Amir Hussain is a professor in the Department of Theological Studies at Loyola Marymount University, the Jesuit university in Los Angeles. His own particular specialty is the study of Islam, focusing on contemporary Muslim societies in North America. His academic degrees (BSc, MA, PhD) are all from the University of Toronto where he received a number of awards, including the university’s highest award for alumni service. He has a deep commitment to students, and holds the distinction of being the only male to serve as Dean of Women at University College, University of Toronto. Amir has won a number of awards throughout his career for both his teaching and research. He is the editor of the Journal of the American Academy of Religion, the premier scholarly journal for the study of religion.
Michael Clague works in the fields of adult education, community development and social policy. He has done so with the non-profit sector and with the three levels of government. He is a former executive director of the Victoria Community Social Planning Council and of the Social Planning and Research Council of BC. In 2005 he retired as director of the City of Vancouver’s Carnegie Community Centre in the Downtown Eastside. He is a former President of the Carold Institute for the Advancement of Citizenship in Social Change. He is the Past President of the Community Arts Council of Vancouver, and currently is co-chair of the City of Vancouver Local Area Planning Committee for the Downtown Eastside and a director of the Fraser Basin Council that promotes sustainability in the Fraser River system. His most recent publication with Juliet Huntley and Leslie Kemp is Staying True, Staying the Course – Lessons from 10 Successful Community Service Organizations in Canada (Carold Institute and Langara College 2011). Michael is a member of the Order of Canada.
Jennifer Flanagan is the co-founder and President and CEO of Actua, a national charitable organization that engages a quarter million Canadian youth annually, in inspiring and innovative science and technology experiences. Over the past decade, Jennifer has led the development of Actua’s national barrier-breaking programs, which engage Aboriginal youth, girls and young women, youth living in rural and remote communities and other at-risk youth. Jennifer has served on the boards of several local, national and international groups that are committed to furthering educational opportunities for youth and for women. In 2007, she was named one of Canada’s Top 100 Most Powerful Women and in 2011 she was the recipient of a Y Women of Distinction Award (Education and Training) and was named one of Ottawa’s Top Forty Under 40. She holds a Bachelor of Science from the University of New Brunswick and a Master of Management from McGill University in Montreal.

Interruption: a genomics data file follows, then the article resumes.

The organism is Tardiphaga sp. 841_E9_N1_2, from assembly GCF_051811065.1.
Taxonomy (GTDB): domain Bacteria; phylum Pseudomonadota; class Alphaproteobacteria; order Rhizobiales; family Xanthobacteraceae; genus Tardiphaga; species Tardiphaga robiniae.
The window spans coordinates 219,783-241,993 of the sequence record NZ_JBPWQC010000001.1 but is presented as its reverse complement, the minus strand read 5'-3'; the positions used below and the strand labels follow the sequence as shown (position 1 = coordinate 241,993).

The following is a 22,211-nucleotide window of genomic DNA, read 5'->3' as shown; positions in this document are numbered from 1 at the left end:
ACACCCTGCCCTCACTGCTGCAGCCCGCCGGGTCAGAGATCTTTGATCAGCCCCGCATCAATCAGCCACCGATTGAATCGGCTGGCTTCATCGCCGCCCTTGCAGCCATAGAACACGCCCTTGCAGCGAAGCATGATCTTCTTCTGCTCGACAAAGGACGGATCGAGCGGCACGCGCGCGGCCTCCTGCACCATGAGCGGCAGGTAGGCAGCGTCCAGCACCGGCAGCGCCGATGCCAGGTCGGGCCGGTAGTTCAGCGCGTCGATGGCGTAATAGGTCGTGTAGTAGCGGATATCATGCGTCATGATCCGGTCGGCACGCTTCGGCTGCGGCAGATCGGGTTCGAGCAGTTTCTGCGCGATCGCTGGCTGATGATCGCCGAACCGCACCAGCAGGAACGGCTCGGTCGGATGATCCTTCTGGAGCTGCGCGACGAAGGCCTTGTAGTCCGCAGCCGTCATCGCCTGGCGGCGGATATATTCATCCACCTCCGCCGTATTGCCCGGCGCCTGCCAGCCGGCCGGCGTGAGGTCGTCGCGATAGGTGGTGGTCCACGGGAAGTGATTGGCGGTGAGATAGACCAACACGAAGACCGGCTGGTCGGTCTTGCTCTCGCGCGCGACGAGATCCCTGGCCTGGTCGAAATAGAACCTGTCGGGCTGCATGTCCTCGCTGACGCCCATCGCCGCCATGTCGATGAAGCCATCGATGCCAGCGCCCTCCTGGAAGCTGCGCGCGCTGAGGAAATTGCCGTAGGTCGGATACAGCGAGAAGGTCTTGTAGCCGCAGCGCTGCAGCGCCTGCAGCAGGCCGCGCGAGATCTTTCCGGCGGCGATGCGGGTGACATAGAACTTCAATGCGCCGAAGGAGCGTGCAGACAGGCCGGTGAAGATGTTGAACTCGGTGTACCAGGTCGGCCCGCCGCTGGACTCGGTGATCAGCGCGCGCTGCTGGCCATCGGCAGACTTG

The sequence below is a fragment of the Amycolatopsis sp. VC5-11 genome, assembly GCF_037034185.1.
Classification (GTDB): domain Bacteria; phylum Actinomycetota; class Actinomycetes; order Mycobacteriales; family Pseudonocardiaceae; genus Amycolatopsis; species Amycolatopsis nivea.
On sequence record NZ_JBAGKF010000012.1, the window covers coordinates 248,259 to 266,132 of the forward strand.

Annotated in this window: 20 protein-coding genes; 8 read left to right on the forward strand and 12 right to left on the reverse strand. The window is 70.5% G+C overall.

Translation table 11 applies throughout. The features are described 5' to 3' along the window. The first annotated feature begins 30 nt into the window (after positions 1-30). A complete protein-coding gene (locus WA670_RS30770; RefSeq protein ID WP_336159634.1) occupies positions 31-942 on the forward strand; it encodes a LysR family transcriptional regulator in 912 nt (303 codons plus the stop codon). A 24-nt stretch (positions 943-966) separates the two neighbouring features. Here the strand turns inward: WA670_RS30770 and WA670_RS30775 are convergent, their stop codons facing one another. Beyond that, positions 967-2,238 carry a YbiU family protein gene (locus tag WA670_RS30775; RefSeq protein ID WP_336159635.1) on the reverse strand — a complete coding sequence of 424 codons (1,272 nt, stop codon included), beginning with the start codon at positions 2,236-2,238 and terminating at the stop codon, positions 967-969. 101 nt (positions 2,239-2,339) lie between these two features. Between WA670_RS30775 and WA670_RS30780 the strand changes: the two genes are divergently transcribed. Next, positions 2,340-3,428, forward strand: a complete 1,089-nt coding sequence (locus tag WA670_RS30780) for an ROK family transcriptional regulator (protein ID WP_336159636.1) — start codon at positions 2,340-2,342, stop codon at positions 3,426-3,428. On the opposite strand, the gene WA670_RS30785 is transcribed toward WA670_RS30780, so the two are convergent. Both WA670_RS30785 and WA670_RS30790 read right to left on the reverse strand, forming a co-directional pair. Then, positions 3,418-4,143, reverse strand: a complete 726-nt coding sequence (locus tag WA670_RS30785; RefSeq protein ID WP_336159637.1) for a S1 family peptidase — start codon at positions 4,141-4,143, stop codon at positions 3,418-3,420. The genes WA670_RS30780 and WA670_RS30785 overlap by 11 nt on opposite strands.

Kris Frederickson is a Métis environmental engineer working as a Senior Environmental and Regulatory Specialist with the MEG Energy, a Calgary-based in situ oilsands company. Previously, Kris worked with the Canadian Environmental Assessment Agency facilitating environmental assessment and Aboriginal consultation for major projects in Manitoba and Saskatchewan. Kris graduated from the University of Manitoba with his undergraduate and master’s degrees in Biosystems Engineering. His post-graduate work centered on water treatment on Manitoban First Nations communities. In addition to serving on the Board of the Carold Institute until 2014, Kris is a member of the Board of Directors for the Winnipeg Regional Health Authority as well as a member of the Métis Centre Governing Committee of the National Aboriginal Health Organization. Kris has been the recipient of numerous accolades including an Action Canada Fellowship and a National Aboriginal Achievement Award. Kris is a co-editor of the book “Notes from Canada’s Young Activists” published in April 2007.